The new UK Prime Minister

Well he became Prime Minister, and in a few days lost a by-election. The rocky start could be a sign of things to come for the new leader.

Make no mistake, Boris Johnson has talent. He knows how to make a stirring speech and can tap into people’s hopes and fears as a politician.

In my last post I talked about the great man of history theory, and the rebuttal of this by Leo Tolstoy.

It is significant that there has been a change of Prime Minister. It is probably more significant over half of Theresa May’s cabinet has been sacked. It demonstrates a new team with a new direction. Support for the Tories in recent months has been abysmal, winning only 9% of the vote in the May European Elections. These changes aim to show that there is a new team and create the idea in the electorate that this is a new government.

Image result for Boris Johnson tory leadership campaign
Boris Johnson, convincing Tory Party members to elect him leader. 

Boris Johnson in full flight during the Tory leadership campaign.
But ultimately nothing has really changed. The same government that was (only just) elected in 2017 remains in power, now with a majority of 1. The Conservatives rely on the DUP for votes. The Tories remain split on Brexit. And most significantly, the chances of there being a deal with the EU remain slim. The major change has been Cabinet member Michael Gove announcing that ‘No Deal’ was now the working assumption of the government.

I have earlier said that a no deal Brexit where WTO rules apply is the likely outcome. The current bluster and bravado from the new Prime Minister about getting a deal rings hollow. The EU position hasn’t changed, and is unlikely to under the new regime. Further, the parliamentary arithmetic in Westminster has not changed.

Boris Johnson has successfully built up a persona as this eccentric larger than life slightly wacky Tory. He has also successfully promoted himself on the back of his two London Mayoral victories in 2008 and 2012. His supporters talk of how he successfully won the London Mayoralty, in a city that traditionally votes Labour, highlighting his skill as a politician.

So how did Boris win London? Twice. It needs to be remembered the Ken Livingston, who was leader of the Greater London Council from 1981 till 1986 when the Thatcher Government abolished the entity. In 2000 the council was re-established and Livingston was elected Mayor, both against the Tory and the New Labour candidate, as Ken’s politics were too left for the likes of Tony Blair. Having defied Thatcher and Blair Ken served as Mayor till 2008 when he was defeated by Boris Johnson. In 2012 Livingstone had another go and again was narrowly beaten. People I’ve spoken to from Livingston’s 2008 and 2012 campaign tell me Ken lacked energy in these campaigns, and believe had Labour stood another candidate with fresh ideas and vision for London, they could have beaten Johnson in both of these elections. Boris clearly saw an opportunity and seized it, where the left snatched defeat from the jaws of victory.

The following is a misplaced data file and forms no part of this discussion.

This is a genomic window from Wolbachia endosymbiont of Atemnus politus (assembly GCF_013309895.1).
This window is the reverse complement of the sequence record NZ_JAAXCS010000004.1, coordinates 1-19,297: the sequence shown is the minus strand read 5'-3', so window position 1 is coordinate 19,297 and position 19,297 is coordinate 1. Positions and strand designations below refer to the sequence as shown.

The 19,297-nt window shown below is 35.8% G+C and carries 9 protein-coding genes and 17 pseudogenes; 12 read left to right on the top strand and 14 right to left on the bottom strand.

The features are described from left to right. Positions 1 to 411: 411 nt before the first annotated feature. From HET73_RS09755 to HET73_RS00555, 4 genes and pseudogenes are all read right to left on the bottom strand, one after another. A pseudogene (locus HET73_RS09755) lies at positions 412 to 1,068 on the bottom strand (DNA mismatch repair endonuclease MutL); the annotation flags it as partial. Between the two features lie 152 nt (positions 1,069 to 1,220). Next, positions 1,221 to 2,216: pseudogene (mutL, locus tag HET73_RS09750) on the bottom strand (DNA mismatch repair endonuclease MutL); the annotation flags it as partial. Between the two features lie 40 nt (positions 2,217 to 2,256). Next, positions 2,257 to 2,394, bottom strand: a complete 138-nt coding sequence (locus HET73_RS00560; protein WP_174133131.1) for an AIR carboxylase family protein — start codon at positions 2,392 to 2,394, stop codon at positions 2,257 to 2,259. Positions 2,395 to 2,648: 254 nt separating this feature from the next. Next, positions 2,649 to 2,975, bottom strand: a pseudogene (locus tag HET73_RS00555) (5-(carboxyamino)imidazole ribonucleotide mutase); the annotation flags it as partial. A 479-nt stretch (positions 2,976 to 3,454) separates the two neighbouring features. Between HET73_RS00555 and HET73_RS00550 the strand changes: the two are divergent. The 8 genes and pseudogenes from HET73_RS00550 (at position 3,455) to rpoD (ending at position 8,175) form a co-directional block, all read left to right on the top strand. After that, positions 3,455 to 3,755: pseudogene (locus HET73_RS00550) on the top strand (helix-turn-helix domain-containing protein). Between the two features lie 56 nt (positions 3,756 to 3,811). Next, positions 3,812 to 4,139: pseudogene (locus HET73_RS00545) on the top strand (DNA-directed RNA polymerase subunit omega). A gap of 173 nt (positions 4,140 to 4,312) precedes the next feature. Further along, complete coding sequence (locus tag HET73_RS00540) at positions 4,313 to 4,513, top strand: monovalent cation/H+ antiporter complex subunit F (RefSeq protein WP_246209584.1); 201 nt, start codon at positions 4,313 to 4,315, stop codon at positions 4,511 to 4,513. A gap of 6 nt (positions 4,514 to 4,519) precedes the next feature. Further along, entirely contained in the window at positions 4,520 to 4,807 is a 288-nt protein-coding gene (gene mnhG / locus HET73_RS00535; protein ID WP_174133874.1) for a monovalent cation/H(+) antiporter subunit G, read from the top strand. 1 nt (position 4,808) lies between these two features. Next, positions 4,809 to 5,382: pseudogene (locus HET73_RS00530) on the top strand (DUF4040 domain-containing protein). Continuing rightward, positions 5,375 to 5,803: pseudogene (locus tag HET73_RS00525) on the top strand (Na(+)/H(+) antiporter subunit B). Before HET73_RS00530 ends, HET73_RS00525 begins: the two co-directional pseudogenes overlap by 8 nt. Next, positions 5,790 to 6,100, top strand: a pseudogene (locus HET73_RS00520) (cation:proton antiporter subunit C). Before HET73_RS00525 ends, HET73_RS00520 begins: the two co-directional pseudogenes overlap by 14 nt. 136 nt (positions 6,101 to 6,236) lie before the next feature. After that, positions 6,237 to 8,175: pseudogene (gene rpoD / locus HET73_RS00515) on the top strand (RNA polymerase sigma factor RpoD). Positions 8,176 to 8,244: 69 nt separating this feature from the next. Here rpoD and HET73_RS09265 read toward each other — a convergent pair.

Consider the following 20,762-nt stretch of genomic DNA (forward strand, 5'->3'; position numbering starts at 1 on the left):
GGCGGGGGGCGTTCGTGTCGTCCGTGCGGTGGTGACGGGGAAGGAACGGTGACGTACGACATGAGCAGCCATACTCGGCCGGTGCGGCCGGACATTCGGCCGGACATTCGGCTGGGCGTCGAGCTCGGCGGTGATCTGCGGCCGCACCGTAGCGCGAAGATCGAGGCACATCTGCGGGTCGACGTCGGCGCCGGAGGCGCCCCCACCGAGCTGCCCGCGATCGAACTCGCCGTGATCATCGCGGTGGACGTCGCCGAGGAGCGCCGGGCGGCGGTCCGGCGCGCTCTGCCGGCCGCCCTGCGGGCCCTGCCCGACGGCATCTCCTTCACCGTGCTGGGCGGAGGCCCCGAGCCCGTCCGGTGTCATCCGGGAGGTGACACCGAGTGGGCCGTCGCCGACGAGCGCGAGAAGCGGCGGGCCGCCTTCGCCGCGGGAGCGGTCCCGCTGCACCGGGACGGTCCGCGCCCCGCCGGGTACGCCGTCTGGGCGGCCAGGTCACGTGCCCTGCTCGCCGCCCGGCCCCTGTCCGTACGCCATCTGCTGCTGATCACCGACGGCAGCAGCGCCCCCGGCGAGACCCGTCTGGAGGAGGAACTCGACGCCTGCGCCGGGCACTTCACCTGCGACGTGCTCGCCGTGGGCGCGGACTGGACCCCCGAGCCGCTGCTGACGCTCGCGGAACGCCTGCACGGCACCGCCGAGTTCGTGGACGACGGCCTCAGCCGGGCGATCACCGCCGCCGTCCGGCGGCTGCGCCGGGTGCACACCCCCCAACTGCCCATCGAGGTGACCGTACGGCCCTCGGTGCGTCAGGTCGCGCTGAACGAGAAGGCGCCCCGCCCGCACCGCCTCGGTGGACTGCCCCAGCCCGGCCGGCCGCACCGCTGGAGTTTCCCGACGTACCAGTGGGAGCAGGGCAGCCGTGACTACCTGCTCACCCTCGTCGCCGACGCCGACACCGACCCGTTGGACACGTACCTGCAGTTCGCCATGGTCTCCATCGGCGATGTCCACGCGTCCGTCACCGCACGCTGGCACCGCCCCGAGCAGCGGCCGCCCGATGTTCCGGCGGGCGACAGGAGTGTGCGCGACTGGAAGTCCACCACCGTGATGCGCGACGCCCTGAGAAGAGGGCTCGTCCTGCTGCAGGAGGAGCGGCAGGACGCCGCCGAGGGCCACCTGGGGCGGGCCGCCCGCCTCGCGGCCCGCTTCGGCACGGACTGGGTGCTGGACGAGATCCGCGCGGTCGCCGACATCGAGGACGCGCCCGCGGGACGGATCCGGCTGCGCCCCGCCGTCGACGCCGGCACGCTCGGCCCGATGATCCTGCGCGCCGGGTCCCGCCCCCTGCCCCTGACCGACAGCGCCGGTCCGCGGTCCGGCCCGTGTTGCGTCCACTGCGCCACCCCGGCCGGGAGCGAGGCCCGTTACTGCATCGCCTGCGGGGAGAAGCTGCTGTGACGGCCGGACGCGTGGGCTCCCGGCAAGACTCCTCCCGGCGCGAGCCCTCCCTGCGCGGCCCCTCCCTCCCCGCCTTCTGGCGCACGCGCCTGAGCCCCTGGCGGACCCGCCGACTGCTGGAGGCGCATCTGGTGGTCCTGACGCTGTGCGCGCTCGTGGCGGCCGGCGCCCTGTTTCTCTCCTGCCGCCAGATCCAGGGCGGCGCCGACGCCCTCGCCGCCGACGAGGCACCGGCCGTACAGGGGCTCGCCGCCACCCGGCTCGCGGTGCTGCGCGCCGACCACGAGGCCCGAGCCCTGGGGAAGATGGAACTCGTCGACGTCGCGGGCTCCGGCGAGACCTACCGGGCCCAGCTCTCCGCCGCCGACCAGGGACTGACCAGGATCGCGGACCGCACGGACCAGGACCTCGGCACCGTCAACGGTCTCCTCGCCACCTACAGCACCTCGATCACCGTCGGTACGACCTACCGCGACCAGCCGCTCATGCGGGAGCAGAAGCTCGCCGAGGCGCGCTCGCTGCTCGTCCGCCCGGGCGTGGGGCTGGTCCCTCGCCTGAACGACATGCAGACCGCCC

Boris as an MP played a key role in the Brexit campaign during the 2016 referendum. At first he sat on the fence, and many thought he would back remain. In fact an unpublished column by Johnson backed remain, only to be pulled in favour of a column backing leave. Many felt his position on Brexit was more to do with his personal ambition than anything else.
After David Cameron resigned many thought Boris would be the next PM, only to be undermined by Michael Gove. When Theresa May became PM some thought Boris had missed his chance. Turns out they were wrong.

Boris Johnson and Michael Gove
Boris Johnson and Michael Gove – the men in white coats have arrived…

In the days leading up to October 31st, it won’t be easy for the government. The reality is there is little chance of a deal. That ship has sailed, and in 90 days there isn’t much to be done to change that. Johnson and his government will be judged not on what happens before October, rather what happens after. If the government can survive that long.

8 thoughts on “The new UK Prime Minister

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